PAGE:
ABOUT THERAPY


WHAT IS PSYCHOTHERAPY? Simply stated, psychotherapy is a special form of learning. This "course" of learning has two goals: to move ahead to a better life or to get back to a time when you felt better about yourself and how you functioned in your world. The learning in therapy is similar to other kinds of learning. The main difference is that therapy is collaborative, and in a collaborative relationship people often discover their own solutions. Alan Siegel, PhD explains it like this:

"The purpose of therapy is to provide a relationship in which we can begin to face up to what we have most tried to avoid or forget, and to discover ways of facing our troubles without compromising too much of our real identity, our relationships with others, and the chance to fulfill our personal destinies." (i)

Therapy should be about what's right with you, not what's wrong with you, as some professional traditions have practiced.  Sometimes therapy is about uncovering conflicts so that we can feel more genuine, avoid less, and act effectively.  Here's a cartoon that illustrates our shared "talent" for being conflicted -- and the trouble that gets us into:

In short, therapy is a special form of learning that is proven to help people make the changes they want to make.  Therapy is not a showcase for the spirit-killing Ds -- deficits, defects, and dysfunction (ii).

Put another way, therapy is a brief or longer conversation that individuals use to understand their past and their present, to have regular time for quiet reflection, and to decide how they will face the ordinary (and not so ordinary) problems that life presents. 

IS THERAPY EFFECTIVE? Yes, it is. Research over six decades with thousands of clients, adults and children, representing a wide range of problems, has demonstrated the effectiveness of therapy.
• At the end of treatment, the average psychotherapy client is better off than 80% of comparable, untreated individuals. These results have been found for many kinds of problems that clients bring to therapy.
• The road to recovery is not long. After even as few as 8 to 10 sessions, approximately 50% of clients show significant change. About 75% of clients are significantly improved after 26 sessions or 6 months of weekly therapy. For each person, results may be achieved more quickly or more slowly than this.
• Improvement from psychotherapy lasts. Although no one can predict life’s future challenges, many clients retain their healthy change for long periods. (iii)

I track our effectiveness at every session. At the start of our session clients complete a brief form about their progress with the goal they have set. At the end of our session, clients complete another brief form about how well our work reflected the client's goals during the session. These forms are simple and brief. They bring science right into my office, to help clients reach their goals.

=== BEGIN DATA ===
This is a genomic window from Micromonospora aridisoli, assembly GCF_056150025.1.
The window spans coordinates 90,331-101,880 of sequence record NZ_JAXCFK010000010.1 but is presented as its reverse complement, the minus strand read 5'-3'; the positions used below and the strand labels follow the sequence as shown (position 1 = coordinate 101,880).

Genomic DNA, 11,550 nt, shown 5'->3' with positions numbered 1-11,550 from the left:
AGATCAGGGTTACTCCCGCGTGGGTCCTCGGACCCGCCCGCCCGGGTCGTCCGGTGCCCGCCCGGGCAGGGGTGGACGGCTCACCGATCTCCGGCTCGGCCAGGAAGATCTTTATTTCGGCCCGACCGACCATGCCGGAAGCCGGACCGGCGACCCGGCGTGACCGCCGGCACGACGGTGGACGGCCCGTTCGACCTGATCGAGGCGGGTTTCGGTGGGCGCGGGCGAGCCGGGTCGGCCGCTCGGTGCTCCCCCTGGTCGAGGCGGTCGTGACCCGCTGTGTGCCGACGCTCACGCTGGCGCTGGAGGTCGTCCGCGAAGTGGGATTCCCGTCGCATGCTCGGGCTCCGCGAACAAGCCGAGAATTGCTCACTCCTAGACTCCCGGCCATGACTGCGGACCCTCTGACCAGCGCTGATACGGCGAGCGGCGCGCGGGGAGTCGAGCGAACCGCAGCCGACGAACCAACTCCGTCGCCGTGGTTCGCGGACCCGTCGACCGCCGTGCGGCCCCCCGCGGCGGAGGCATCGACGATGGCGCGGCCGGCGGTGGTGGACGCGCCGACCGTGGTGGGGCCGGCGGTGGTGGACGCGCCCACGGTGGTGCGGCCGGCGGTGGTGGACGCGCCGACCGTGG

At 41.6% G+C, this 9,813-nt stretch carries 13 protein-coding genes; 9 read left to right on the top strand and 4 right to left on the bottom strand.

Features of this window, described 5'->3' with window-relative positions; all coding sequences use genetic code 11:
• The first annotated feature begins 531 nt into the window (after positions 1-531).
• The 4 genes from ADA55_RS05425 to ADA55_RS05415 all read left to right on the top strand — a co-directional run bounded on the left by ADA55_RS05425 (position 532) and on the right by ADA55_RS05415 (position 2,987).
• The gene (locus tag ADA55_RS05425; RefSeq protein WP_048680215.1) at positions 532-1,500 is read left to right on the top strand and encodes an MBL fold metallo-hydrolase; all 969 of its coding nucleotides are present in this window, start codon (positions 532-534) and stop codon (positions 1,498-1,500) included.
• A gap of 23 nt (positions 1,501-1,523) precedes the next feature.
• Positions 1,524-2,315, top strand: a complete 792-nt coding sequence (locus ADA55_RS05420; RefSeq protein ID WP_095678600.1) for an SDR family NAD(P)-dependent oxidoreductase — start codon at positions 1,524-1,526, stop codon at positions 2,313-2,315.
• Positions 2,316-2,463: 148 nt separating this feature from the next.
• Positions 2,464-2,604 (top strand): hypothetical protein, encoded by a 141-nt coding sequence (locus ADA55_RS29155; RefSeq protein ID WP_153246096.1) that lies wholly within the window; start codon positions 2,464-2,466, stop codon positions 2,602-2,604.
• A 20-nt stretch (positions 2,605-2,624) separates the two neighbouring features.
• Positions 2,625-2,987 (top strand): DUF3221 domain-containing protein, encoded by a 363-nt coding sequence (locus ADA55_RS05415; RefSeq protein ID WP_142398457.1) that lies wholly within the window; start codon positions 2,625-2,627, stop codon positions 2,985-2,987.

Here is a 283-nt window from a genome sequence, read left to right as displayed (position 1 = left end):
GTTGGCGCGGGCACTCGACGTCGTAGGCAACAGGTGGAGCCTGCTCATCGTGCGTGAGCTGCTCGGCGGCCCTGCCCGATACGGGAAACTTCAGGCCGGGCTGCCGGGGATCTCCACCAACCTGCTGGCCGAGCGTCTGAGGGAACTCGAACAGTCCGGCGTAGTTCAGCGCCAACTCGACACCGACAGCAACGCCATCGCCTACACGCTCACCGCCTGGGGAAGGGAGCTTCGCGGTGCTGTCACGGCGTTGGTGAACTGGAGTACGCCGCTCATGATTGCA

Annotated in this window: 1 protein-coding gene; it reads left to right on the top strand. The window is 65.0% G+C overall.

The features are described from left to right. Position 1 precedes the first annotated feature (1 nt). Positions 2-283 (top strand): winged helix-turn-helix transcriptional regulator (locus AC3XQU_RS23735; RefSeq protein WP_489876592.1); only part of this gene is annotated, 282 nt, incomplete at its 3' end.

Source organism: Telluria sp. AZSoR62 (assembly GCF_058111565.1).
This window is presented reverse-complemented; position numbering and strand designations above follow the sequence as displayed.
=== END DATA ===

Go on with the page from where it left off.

Psychotherapy can change brain function. Richard Friedman, MD, writes, "... [T]here is no question that both psychotherapy and medication are quite effective in treating depression; there are literally hundreds of well-designed clinical trials that show this. What is fascinating is that psychotherapy and medication can produce very similar changes in the brain in patients who respond to treatment. For example, several studies comparing cognitive-behavior therapy and interpersonal psychotherapy with antidepressant medication in depressed patients showed nearly identical brain M.R.I. changes in patients who responded to either treatment. In other words, psychotherapy is ultimately a biological treatment." (iv)

This isn’t all that surprising considering what we’ve learned from the pioneering work of the Nobel Prize-winning psychiatrist and neurobiologist, Dr. Eric Kandel. He showed that learning (in the sea slug Aplysia) involves the creation of new neuronal connections. "The clear implication for humans is that learning literally changes the structure and function of the brain. If you think of psychotherapy as a form of learning, it’s no stretch to see that when therapists talk to their patients, they help them learn and change their brain function — perhaps for the long run."

HOW DOES CHANGE HAPPEN? Fifty years of research has provided insight on how people change, whether on their own or with a professional. Change happens when we:
  • Discover and put to use our own ideas about how we change.
  • Use our inherent strengths and resources in supportive relationships, such as therapy.
  • Feel hopeful
  • Create a plan, tailored to our ideas, to devise practical solutions to everyday problems. (v)
     
“Psychotherapy changes people because one mammal can restructure the limbic brain of another. . . When a limbic connection has established a neural pattern, it takes a limbic connection to revise it." Thomas Lewis, M.D.,
A General Theory of Love

(i)   Siegel, A (2005). Conference on Treatment of Anxiety Disorders. Harvard Medical School
(ii)  Duncan, B. (2010).  "What Makes Psychotherapy Work? Molly Explains it all."
(iii) Mark Hubble, Barry Duncan, Scott Miller (1999)
(iv)  NYTimes, Jan. 8, 2006
(v)   Source: Barry Duncan (2005).



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